Two recent headlines explain so much about the different level of awareness of Italian ports as compared to European ones in respect of competitiveness. While the European Commission requires France and Belgium to abolish the tax exemptions granted to their ports, in fact, the Italian Supreme Court is in favour of the applicability of “IMU” to State-owned areas granted under concession to terminal operators.

The European Commission requires France and Belgium to abolish tax exemptions for their ports

The European Commission has required France and Belgium to put an end to the most favourable tax exemption regime (i.e. corporate tax exemptions) granted to their ports as compared to companies in other industries.

The European Commission has indeed come to the conclusion that such exemptions constitute incompatible state aid under Article 107 TFEU[1].

More precisely, in Belgium, under Belgian law all sea and inland waterway ports have so far been exempted from general corporate income tax, being subject to a tax regime that is more favourable than the one applicable to companies in other sectors.

Several French ports (including the 11 major ports) have so far likewise been fully exempted from corporate income tax.

On completion of its investigation, the European Commission deemed the corporate tax exemptions granted by France and Belgium in breach of the EU state aid rules, for providing Belgian and French ports with a selective advantage distorting competition among Member States.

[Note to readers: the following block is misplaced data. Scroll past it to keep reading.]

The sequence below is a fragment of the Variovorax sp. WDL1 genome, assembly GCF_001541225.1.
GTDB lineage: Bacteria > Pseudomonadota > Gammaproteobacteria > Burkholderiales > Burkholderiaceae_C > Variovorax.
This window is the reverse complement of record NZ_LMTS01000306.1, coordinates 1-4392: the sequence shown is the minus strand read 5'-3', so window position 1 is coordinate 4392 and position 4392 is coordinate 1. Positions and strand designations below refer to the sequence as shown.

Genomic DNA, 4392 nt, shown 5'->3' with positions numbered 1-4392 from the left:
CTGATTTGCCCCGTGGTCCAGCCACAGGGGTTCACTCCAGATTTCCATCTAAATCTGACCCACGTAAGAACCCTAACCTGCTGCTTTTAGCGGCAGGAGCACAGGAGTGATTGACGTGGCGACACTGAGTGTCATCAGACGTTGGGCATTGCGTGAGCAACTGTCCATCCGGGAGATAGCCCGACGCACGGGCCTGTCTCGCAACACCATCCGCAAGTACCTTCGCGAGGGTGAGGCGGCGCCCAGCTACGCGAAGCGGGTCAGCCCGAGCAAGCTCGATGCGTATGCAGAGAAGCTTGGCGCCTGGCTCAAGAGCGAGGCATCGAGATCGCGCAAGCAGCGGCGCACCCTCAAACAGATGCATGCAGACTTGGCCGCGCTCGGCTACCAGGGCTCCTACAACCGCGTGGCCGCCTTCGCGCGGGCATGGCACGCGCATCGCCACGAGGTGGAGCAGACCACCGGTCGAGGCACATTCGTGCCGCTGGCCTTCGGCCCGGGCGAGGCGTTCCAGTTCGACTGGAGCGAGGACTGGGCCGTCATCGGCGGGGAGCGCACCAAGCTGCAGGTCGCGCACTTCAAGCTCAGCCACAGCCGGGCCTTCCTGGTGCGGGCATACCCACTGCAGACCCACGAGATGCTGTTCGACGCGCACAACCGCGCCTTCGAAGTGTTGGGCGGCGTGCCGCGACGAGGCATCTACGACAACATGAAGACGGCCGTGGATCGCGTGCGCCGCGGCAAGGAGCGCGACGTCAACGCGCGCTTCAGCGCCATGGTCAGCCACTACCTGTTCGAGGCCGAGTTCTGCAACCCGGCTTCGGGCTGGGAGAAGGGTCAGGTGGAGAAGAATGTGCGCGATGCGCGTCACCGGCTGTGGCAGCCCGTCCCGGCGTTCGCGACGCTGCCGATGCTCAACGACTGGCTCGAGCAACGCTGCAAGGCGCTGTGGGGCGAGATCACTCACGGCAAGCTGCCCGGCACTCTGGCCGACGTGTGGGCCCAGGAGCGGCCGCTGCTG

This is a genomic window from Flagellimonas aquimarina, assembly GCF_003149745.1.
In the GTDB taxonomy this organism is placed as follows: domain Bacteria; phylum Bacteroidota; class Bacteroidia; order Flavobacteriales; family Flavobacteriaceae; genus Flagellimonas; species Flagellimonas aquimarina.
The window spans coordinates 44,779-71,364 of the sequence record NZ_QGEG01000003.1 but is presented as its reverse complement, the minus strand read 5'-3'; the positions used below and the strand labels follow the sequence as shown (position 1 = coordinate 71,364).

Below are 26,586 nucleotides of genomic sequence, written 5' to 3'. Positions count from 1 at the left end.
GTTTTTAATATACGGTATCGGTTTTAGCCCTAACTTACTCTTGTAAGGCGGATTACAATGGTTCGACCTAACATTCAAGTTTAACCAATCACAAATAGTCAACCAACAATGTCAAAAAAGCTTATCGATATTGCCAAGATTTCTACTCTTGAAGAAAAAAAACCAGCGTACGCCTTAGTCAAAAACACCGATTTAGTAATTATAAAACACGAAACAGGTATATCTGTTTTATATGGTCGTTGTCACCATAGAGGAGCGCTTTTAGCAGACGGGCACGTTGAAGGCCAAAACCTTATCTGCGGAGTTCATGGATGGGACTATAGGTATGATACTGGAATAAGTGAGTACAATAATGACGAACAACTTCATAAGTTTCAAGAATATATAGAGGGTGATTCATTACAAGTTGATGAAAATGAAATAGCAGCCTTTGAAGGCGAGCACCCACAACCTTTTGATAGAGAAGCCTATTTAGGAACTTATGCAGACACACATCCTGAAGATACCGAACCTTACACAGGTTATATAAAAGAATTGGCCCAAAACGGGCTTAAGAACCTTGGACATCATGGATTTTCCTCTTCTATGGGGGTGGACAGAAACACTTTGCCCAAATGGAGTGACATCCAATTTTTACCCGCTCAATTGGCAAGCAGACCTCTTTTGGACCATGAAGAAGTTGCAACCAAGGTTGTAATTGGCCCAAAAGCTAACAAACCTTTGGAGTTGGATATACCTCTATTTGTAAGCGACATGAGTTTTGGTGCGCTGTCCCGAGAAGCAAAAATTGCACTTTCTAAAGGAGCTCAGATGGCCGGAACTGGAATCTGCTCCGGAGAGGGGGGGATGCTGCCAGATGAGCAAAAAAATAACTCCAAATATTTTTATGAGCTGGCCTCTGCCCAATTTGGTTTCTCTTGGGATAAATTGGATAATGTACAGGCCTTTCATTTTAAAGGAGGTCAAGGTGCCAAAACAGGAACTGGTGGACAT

Hence, the European Commission asked Belgian and French authorities to adapt their legislation to subject their port operators to the standard corporate tax regime before the end of 2017[2].

Italian Supreme Court rules in favour of Municipalities as to the applicability of “IMU” to ports

On its part, the Italian Supreme Court[3] has recently expressed its concern about the application of IMU[4] to Italian ports, stating that terminal operators should pay such tax for their use of open-air areas.

In the past, certain Italian courts[5] held that open-air port areas, even if granted under concession, should be considered as customs areas used for handling and storing goods and, therefore, intended for public utility purposes and, accordingly, exempt from such tax.

Law No. 286/2006 has not completely solved the problem by limiting the tax exemption only to real estate units used for public service activities. This led to considering IMU applicable to freight terminal operators and the exemption applicable to passenger terminal operators.

The Supreme Court’s judgment sheds light on how useless have been all the complaints put forward by terminal operators alleging that they already pay a fee for the areas granted under concession to carry on a business that contributes large sums to the State’s coffers (e.g. port taxes and anchorage dues).

Therefore, the two interesting pieces of news examined here show how Italian tax lawmakers and courts tend to increase tax levy, making the exercise of port activities more burdensome, as compared to other countries in which, following a completely different approach, tax exemptions for ports have been maintained for years (until the European Commission decided to abolish them).

Direct consequence of this is the lack of competitiveness that typically plagues Italian port companies as compared to their European competitors.